Character and Meaning in the Novels of Victor Hugo
Publication Year: 2007
Published by: Purdue University Press
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I would like to express my gratitude to Claudie Bernard of New York University, who, as my dissertation director, was tireless in her commentary and served as a model for sound practices.Charles Affron and Nancy Regaldo, also of New York University, were wonderful resources, and the gift of their time was much appreciated....
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As the overwhelming success of the 2002 bicentennial of Victor Hugoâs birth conï¬rms, none of the distinct personae that Hugo has come to be known by, whether it be the young royalist and romantic poet, the exiled republican, or the genteel, white-haired grandfather, shows any signs of fading away. Indeed, after two hundred tumultuous years characterized by a vacillation ...
Part 1. Appearance
Chapter One. The Archetype Transformed
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In his review of Walter Scottâs Quentin Durward, which appeared in the ï¬rst edition of La Muse franÃ§aise in July of1823 and was later reworked and republished in LittÃ©rature etphilosophie mÃªlÃ©es (1834), Hugo provides us with his earliest musings on the novel as a genre. In the review, he both praises Scottâs epic and colorful conception of the form and proposes ...
Chapter Two. Hugo Novelist
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The unraveling of the archetypal romance model is mirrored and magnified by the transfer and subversion of codes and elements of another mode into Victor Hugoâs novels, that of melodrama, which took root in France at the beginning of the nineteenth century as a stage form in which moral imperatives were emphasized and reinforced through the polarized ...
Part 2. Reappearance
Chapter Three. Hugo and Type Character
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From Flaubertâs sharp judgment that Les MisÃ©rables put into place âdes types tout dâune piÃ¨ce comme dans les tragÃ©dies [...] des mannequins, des bonshommes en sucre,â 1 to ThÃ©ophile Gautierâs observation that âHugo ne prend de lâhistoire que les noms des temps, que les couleurs gÃ©nÃ©rales [...] Peut-Ãªtre ferait-il mieux encore de ne pas mettre de nom du tout et...
Chapter Four. Character as Template
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From Phoebus in Notre-Dame de Paris, to M. Myriel in Les MisÃ©rables, to Ebenezer and DÃ©ruchette in Les Travailleurs de la mer, to Dea in LâHomme qui rit, to Michelle FlÃ©chard in Quatrevingt-treize, the characters in the ï¬rst grouping of the Hugolian type are all continuously and consistently ï¬gured on the narrative level through a central composing element that...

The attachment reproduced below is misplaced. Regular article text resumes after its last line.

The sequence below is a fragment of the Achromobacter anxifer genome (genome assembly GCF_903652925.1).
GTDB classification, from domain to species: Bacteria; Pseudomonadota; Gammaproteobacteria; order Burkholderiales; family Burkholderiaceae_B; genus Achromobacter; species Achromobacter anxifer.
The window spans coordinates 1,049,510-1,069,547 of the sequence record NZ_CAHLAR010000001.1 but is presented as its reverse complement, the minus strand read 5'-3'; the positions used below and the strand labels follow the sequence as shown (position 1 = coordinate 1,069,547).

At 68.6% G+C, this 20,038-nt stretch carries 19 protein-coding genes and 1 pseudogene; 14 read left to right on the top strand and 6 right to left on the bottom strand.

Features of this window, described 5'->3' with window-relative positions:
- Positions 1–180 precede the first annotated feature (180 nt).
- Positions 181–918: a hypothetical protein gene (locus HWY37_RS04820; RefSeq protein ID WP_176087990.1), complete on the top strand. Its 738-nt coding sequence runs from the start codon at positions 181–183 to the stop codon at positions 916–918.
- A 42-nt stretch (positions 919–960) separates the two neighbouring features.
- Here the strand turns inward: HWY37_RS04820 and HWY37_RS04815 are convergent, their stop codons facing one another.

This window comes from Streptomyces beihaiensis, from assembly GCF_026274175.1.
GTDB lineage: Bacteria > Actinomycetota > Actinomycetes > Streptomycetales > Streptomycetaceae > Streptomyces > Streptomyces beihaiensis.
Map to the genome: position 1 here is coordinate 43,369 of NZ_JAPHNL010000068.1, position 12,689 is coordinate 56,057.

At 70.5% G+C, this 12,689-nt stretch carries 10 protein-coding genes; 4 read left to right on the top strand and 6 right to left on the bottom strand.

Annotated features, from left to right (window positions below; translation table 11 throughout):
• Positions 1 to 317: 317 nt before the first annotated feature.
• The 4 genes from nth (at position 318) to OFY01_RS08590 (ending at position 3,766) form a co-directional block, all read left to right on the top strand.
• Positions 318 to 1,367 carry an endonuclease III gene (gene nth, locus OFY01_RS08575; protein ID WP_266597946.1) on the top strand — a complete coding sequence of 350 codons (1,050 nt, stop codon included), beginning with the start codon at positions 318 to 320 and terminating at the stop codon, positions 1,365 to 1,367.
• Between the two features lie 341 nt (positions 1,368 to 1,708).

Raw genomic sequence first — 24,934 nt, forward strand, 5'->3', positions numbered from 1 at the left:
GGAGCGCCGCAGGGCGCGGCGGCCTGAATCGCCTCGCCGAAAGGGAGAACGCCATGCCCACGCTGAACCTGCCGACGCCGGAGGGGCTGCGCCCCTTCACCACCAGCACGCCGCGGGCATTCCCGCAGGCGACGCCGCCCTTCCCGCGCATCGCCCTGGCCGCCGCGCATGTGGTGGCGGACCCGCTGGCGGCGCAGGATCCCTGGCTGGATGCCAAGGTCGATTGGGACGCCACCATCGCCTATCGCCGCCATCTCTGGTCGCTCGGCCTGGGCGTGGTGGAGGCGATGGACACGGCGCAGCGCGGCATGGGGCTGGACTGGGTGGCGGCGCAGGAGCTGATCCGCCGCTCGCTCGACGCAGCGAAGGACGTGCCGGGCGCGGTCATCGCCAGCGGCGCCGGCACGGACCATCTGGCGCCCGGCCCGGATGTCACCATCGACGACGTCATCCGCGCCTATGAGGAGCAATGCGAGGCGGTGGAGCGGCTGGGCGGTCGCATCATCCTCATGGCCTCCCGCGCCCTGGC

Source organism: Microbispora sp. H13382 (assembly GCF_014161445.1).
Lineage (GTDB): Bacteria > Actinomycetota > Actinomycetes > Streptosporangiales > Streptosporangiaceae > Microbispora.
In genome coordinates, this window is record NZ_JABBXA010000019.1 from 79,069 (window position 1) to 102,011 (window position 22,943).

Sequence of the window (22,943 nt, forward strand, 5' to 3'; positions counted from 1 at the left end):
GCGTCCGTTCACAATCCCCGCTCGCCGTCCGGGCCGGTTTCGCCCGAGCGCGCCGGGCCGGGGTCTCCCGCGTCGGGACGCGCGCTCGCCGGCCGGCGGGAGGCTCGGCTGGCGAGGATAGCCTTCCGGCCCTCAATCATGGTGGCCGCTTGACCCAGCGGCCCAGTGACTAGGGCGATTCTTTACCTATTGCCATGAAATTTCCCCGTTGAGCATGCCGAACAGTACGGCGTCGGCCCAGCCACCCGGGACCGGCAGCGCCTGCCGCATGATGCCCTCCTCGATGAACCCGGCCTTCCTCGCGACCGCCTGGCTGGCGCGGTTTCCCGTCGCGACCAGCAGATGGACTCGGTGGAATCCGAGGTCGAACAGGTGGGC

Chapter Five. Reconfigurations
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Unlike Balzac, who linked his past and future novels together in the 1842 âAvant-Proposâ to the ComÃ©die humaine, or Zola,who structured in advance from outlines and a ï¬ctional family tree a uniï¬ed series of novels to be called Les Rougon-Macquart, Hugo never formally connected his ï¬ctional works. Indeed, Hugo seemingly never sought to ofï¬cially relate his ...
Part 3. Disappearance
Chapter Six. The Poetics of Death
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The phenomenon of effacement in Victor Hugoâs novels has generated a great deal of attention from scholars. Indeed, from Suzanne Nash, who remarks that âtime [in Hugoâs novels] repeatedly and persistently wipes away the original messageâ (âLes Contemplationsâ of Victor Hugo: An Allegory of the Creative Process 26), to Brombert, who asserts that âeffacement ...
Chapter Seven. Decoding Social Exclusion
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If the effacement of character in Hugoâs novels serves on a ï¬rst level to highlight the marginality and exclusion of the heroes in a world that has lost its moral transparency, it serves on a second level, through a process of multiplication and repetition, to accentuate the marginality and exclusion of the mass of others that these heroes come to represent. Indeed, the plural ...
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From Quasimodo, to Esmeralda, to Jean Valjean, to Cosette, to Gwynplaine, Victor Hugoâs characters have enjoyed an afterlife whose longevity is unparalleled in French literature. One hundred and seventy years after the publication of Notre-Dame de Paris, a musical version of it by Luc Plamondon and Richard Coccianteâï¬rst presented in France in 1998 and commercially ...
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About the Author
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Page Count: 242
Publication Year: 2007
Series Title: Purdue Studies in Romance Literatures
Series Editor Byline: Patricia Hart